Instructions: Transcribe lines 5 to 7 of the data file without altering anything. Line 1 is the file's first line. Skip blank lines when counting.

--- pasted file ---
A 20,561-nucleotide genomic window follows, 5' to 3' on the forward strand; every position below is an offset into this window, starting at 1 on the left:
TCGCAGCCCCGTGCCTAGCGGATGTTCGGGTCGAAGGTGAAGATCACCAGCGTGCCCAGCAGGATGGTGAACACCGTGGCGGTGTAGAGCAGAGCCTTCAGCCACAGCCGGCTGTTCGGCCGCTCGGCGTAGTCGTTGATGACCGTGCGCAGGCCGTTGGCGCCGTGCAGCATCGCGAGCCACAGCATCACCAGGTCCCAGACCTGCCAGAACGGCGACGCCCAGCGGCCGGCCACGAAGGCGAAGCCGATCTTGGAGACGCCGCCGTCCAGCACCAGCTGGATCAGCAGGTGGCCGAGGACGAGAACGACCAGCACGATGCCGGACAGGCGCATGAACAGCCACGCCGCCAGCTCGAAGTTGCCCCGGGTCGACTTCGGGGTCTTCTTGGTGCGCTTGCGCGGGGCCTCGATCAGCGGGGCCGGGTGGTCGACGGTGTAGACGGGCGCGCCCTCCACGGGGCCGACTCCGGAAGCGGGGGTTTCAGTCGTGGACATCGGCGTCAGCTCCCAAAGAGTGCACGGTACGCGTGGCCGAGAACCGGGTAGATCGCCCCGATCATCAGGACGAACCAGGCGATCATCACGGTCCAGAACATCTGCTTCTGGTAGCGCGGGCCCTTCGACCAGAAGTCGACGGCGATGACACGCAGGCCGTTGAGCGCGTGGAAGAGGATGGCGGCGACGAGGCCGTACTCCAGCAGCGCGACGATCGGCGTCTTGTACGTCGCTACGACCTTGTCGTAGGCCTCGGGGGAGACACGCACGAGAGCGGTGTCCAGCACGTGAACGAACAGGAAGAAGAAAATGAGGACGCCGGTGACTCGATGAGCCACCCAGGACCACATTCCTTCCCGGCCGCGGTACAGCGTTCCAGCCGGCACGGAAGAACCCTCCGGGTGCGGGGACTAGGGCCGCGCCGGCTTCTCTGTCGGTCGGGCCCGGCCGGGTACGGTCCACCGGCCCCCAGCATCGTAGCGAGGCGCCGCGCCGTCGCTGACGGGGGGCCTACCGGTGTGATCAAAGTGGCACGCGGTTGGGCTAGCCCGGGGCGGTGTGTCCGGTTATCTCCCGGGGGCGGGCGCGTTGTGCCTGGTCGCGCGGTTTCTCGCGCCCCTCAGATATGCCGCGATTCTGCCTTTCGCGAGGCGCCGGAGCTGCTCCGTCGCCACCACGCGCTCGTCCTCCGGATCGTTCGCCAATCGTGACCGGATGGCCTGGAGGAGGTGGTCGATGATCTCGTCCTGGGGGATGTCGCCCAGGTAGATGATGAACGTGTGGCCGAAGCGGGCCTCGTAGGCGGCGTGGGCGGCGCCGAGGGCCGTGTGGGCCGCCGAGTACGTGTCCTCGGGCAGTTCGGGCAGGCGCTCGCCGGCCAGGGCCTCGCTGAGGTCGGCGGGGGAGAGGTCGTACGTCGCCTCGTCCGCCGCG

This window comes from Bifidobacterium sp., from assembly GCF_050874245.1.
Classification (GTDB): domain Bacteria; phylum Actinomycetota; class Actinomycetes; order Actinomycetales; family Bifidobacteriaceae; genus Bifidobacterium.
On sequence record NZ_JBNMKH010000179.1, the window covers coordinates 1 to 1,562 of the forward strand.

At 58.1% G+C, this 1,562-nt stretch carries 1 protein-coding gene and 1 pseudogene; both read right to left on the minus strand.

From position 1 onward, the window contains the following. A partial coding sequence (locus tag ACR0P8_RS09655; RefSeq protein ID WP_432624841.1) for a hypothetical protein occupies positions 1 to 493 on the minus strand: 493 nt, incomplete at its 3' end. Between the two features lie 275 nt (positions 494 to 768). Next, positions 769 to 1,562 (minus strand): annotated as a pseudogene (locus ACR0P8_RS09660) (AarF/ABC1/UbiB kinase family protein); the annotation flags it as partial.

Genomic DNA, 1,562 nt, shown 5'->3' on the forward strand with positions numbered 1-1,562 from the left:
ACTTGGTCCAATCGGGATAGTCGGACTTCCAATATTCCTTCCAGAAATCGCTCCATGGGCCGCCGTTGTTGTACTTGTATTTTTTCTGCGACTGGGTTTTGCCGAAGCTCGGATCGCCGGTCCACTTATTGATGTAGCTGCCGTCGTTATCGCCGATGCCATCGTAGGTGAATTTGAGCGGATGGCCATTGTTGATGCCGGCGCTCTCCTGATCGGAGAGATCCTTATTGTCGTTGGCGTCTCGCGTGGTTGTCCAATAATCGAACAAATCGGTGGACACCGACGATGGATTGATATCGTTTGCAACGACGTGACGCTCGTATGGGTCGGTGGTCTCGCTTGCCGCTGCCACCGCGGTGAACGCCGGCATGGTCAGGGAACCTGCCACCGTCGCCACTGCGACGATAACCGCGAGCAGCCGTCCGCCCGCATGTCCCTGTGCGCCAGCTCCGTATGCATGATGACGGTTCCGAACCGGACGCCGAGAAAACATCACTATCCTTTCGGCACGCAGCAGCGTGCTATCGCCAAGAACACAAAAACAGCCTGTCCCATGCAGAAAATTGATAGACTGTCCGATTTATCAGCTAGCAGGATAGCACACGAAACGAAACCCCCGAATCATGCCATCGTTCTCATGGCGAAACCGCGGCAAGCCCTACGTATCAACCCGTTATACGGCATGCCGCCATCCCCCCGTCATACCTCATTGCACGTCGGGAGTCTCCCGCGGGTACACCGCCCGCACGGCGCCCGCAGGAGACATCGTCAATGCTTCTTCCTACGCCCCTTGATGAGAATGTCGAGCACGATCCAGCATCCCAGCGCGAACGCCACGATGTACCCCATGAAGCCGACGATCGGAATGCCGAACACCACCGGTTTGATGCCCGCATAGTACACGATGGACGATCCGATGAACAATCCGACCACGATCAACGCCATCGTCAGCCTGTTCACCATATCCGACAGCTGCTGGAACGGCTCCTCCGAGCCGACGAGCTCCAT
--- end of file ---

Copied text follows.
On sequence record NZ_JBNMKH010000179.1, the window covers coordinates 1 to 1,562 of the forward strand.

At 58.1% G+C, this 1,562-nt stretch carries 1 protein-coding gene and 1 pseudogene; both read right to left on the minus strand.

From position 1 onward, the window contains the following. A partial coding sequence (locus tag ACR0P8_RS09655; RefSeq protein ID WP_432624841.1) for a hypothetical protein occupies positions 1 to 493 on the minus strand: 493 nt, incomplete at its 3' end. Between the two features lie 275 nt (positions 494 to 768). Next, positions 769 to 1,562 (minus strand): annotated as a pseudogene (locus ACR0P8_RS09660) (AarF/ABC1/UbiB kinase family protein); the annotation flags it as partial.